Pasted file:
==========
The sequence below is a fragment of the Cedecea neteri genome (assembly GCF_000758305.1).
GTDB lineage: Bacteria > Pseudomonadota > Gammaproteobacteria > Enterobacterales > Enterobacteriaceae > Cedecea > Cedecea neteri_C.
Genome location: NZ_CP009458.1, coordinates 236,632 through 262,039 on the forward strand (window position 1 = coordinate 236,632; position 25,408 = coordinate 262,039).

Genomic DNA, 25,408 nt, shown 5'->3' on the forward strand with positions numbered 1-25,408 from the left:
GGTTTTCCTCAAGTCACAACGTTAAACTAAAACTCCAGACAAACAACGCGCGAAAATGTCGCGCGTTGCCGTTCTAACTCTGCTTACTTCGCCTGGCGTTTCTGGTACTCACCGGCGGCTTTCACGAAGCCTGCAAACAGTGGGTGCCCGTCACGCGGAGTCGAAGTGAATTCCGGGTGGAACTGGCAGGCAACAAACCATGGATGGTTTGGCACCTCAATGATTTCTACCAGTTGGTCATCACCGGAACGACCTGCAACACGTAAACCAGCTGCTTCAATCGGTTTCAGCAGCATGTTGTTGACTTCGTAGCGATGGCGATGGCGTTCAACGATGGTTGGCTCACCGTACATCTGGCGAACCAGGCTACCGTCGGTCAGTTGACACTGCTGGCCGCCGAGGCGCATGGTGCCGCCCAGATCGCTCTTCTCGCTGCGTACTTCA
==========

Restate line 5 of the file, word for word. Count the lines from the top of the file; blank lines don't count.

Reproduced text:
GGTTTTCCTCAAGTCACAACGTTAAACTAAAACTCCAGACAAACAACGCGCGAAAATGTCGCGCGTTGCCGTTCTAACTCTGCTTACTTCGCCTGGCGTTTCTGGTACTCACCGGCGGCTTTCACGAAGCCTGCAAACAGTGGGTGCCCGTCACGCGGAGTCGAAGTGAATTCCGGGTGGAACTGGCAGGCAACAAACCATGGATGGTTTGGCACCTCAATGATTTCTACCAGTTGGTCATCACCGGAACGACCTGCAACACGTAAACCAGCTGCTTCAATCGGTTTCAGCAGCATGTTGTTGACTTCGTAGCGATGGCGATGGCGTTCAACGATGGTTGGCTCACCGTACATCTGGCGAACCAGGCTACCGTCGGTCAGTTGACACTGCTGGCCGCCGAGGCGCATGGTGCCGCCCAGATCGCTCTTCTCGCTGCGTACTTCA